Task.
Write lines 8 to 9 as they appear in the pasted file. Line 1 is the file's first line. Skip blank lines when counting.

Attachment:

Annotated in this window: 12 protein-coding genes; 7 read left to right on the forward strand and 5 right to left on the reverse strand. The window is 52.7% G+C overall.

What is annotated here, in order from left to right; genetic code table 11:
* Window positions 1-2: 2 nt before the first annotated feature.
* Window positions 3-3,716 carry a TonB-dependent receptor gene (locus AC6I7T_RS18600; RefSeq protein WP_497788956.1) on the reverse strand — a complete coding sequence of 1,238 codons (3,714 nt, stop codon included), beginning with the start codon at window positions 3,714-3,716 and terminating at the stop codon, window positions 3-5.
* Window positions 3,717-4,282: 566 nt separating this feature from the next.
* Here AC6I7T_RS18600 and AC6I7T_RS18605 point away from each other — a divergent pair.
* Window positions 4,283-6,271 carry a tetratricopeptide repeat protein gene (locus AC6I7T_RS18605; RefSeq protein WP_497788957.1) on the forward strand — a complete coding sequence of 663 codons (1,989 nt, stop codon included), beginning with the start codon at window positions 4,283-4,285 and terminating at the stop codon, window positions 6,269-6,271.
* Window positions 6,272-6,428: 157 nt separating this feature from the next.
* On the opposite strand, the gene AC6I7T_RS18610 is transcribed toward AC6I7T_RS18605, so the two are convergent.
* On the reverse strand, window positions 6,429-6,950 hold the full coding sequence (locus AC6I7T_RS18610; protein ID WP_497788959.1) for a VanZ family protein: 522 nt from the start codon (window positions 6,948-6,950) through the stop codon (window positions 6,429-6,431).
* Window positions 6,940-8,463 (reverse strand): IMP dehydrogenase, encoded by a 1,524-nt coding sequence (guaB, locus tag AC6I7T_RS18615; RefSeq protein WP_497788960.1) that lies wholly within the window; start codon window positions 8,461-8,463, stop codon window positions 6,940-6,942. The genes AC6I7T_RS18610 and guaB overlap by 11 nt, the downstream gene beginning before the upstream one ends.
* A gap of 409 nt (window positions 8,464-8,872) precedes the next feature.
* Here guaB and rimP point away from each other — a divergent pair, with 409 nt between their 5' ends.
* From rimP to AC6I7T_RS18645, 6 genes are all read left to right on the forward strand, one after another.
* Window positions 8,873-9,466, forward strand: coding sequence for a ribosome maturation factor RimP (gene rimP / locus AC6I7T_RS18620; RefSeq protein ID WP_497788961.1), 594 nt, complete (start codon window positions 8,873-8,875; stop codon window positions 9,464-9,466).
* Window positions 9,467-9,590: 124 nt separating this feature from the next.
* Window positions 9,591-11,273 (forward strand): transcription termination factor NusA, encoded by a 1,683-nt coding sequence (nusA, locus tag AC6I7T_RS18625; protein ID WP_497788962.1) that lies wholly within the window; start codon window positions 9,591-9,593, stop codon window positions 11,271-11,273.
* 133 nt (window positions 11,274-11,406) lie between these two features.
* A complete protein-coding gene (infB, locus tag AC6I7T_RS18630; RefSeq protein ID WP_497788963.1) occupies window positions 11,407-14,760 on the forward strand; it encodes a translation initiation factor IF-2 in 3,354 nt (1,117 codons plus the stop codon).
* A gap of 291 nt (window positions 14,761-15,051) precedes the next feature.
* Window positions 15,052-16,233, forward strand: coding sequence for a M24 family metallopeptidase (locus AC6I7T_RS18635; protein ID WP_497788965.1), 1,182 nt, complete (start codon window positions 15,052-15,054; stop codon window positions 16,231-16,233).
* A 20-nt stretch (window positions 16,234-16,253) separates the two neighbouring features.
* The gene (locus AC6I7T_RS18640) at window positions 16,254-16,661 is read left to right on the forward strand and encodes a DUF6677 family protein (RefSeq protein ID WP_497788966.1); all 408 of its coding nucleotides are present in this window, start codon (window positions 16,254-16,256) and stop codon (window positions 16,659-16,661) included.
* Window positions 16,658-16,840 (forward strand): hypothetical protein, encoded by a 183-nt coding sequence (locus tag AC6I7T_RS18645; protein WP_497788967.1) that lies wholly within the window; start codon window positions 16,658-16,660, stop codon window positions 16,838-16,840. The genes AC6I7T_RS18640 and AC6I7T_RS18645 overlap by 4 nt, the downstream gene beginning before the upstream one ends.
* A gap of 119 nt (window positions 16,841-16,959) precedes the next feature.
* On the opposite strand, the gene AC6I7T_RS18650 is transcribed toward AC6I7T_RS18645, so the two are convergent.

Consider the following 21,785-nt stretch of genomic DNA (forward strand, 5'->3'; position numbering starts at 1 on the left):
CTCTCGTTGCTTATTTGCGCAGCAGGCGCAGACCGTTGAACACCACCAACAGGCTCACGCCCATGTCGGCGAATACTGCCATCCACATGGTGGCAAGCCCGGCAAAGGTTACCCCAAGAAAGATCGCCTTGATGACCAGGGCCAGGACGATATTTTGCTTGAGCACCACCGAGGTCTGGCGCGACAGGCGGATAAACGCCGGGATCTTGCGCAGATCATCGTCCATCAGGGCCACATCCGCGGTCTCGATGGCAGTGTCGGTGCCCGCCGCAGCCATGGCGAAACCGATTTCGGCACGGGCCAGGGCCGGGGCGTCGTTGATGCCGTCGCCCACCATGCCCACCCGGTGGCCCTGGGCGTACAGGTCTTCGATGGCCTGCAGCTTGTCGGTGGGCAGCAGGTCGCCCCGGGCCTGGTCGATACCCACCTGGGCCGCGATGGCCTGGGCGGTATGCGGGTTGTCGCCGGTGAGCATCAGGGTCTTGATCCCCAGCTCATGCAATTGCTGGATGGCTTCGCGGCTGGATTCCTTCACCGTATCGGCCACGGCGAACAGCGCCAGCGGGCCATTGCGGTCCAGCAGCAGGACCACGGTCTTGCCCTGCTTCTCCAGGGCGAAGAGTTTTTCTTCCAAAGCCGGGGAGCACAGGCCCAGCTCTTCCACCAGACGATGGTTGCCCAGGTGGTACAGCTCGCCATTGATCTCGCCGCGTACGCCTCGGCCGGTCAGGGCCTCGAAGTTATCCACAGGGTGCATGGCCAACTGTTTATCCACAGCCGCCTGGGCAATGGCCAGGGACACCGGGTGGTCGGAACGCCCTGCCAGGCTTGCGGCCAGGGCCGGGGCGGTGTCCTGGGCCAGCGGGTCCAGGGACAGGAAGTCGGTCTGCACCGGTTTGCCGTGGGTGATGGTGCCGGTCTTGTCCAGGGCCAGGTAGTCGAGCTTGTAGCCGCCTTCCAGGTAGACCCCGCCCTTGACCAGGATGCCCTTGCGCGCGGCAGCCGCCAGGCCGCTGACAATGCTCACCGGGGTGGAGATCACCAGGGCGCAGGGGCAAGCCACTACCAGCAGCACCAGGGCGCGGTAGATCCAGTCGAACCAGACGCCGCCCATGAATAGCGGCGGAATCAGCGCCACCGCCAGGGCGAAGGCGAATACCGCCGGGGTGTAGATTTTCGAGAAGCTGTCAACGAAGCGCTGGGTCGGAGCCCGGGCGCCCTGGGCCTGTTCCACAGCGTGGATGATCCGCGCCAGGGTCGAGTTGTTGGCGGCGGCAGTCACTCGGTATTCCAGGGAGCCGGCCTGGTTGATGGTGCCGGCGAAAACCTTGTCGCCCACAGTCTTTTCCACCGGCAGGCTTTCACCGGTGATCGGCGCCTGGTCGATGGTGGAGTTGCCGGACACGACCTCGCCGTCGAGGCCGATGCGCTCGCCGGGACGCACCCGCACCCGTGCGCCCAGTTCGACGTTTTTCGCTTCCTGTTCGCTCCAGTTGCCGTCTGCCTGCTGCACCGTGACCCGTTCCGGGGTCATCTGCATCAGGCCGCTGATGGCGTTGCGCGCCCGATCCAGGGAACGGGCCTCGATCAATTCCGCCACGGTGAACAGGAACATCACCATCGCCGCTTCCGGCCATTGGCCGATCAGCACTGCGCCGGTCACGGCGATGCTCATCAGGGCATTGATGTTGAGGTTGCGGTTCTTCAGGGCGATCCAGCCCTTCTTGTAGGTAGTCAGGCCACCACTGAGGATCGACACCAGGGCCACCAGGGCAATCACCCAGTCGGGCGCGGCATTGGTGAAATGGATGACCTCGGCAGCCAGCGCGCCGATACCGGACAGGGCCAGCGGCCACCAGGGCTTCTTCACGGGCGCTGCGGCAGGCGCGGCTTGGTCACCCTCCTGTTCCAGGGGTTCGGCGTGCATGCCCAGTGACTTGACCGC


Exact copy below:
* Window positions 6,272-6,428: 157 nt separating this feature from the next.
* On the opposite strand, the gene AC6I7T_RS18610 is transcribed toward AC6I7T_RS18605, so the two are convergent.